Tasmania: COVID Exposure Sites Facebook moderators talk importance of popular group

When Tasmanian woman Belinda Pelly and City of Launceston councillor Tim Walker started the Tasmania: Community Known Covid Exposure Sites page it was simply to "fill an information void" of missing exposure sites.

The page, started two weeks ago when the government stopped listing all exposure sites, now has just shy of 50,000 members and receives request for about 150 posts each day.

HELPING OUT: City of Launceston councillor Tim Walker with the COVID assistance facebook page he and a friend started. Picture: Phillip Biggs

HELPING OUT: City of Launceston councillor Tim Walker with the COVID assistance facebook page he and a friend started. Picture: Phillip Biggs

Typically, and originally, those posts informed group members about COVID exposure sites in the state, but the group has since passed into different phases and incarnations to become a growing and shifting community aimed at helping others.

After originally filling that void of exposure sites, the group has since become awash with posts from members of the public alerting their community to where they can get rapid antigen tests from, how long the line for those tests might be, or where its easy and quick to get N95 masks.

Recently, group member and recently graduated mechatronics engineer Jordan Peters took the initiative to build a program to aggregate all of the exposure site.

Group member and program developer Jordan Peters. Picture: Supplied

Group member and program developer Jordan Peters. Picture: Supplied

Mr Peters, 23 and from Launceston, said he set up the program, which posts exposure sites in an online document, because he saw friends posting their check in information and thought it seemed "time consuming to constantly read through all the screenshots just in case you were at one of the sites".

"I thought if there was a single place with all the data together it would be a lot easier for everyone," he said.

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Mr Peters said he spent about two to three hours building the program, but had spent at least six hours in total getting it to the point where it automatically updates after group members posted their photo.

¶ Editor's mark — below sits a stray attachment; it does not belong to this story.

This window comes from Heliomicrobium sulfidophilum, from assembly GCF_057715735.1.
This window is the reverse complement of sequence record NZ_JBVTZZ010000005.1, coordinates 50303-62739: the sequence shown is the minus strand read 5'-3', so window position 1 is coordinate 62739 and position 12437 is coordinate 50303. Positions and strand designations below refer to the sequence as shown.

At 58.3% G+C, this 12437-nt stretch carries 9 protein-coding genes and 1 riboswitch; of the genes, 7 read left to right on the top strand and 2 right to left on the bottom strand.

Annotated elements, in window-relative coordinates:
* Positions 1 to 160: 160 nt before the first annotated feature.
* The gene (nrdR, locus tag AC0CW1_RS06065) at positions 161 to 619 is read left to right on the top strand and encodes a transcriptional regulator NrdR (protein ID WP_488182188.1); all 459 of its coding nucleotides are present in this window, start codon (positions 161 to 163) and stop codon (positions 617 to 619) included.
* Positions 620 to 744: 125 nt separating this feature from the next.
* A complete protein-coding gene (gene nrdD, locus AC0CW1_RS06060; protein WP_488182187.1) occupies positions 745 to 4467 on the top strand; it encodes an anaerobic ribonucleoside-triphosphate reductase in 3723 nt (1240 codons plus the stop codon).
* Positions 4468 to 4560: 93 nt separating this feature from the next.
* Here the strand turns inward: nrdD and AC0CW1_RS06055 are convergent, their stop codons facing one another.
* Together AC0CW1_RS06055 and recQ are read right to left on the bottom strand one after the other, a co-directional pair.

A screenshot of the resulting spreadsheet produced by Mr Peters's program.

A screenshot of the resulting spreadsheet produced by Mr Peters's program.

His voluntary hours of work proved to be typical of group members, in particular those who started the page.

Ms Pelly said she and other moderators, including Boomer Bay woman Jeddah Barwick, spent every hour of the day making sure the right information was shared in a time critical way.

There had even been two moderators recruited from overseas to cover moderation during hours most Tasmanians would be asleep.

The volunteer run page, according to Ms Barwick and Cr Wilson, was an example of people from the island state banding together in a time of "crisis".

Cr Wilson said that togetherness had become typical for Northern Tasmanians.

"People there want to express care for fellow Tasmanians, and they've found an avenue to do it," he said.

We shouldn't be surprised because on this island, when there's a crisis, we come together.

Councillor and page moderator Tim Walker

"Tasmania is the most regionalised state and the more you get into the regions the more people are willing to help out and show a bit of kindness."

Examples from the page have emerged where elderly people have sought information about how to remain safe, where they can get tested, or when they have not been able to secure a RAT. As a result of them sharing their information, they had tests donated to them.

Another scenario that played out in the group was a carer for someone going through chemotherapy who was unable to source N95 masks.

Cr Wilson said the examples highlighted the importance of the group, and why it was continuing to grow as COVID cases around the state also grew.

"People do respond to it, and people are craving [information]," he said.

"This page has created a space where people do feel safe and they will actually ask for help. I don't think people are panicking, I think people just want the information so they can make their decisions."

Ms Barwick said the page had offered Tasmanians who felt helpless, at a time when their state was being pilfered by COVID cases, the chance to feel useful. "Especially in a crisis, everyone can do something to help, they just need to feel empowered to do so and supported to work together," she said.

She said community knowledge had proved to be where members had found their place to be helpful.

There will always be gaps in what large services can achieve, compared to local knowledge and community knowledge.

Page moderator Jeddah Barwick

"Being able to connect people, support local businesses, be more efficient in our efforts to slow the spread is always valuable - such as letting people know their nearest testing point to reduce unnecessary travel and limit instances of potential cross community transmissions."

Cr Walker said if even one person had come to the page looking for help, for instance by sourcing a RAT, and they had found it, the countless hours of volunteer work to keep the page running had been worthwhile.

This story How an online group became a 'safe space' for those fearing COVID first appeared on The Examiner.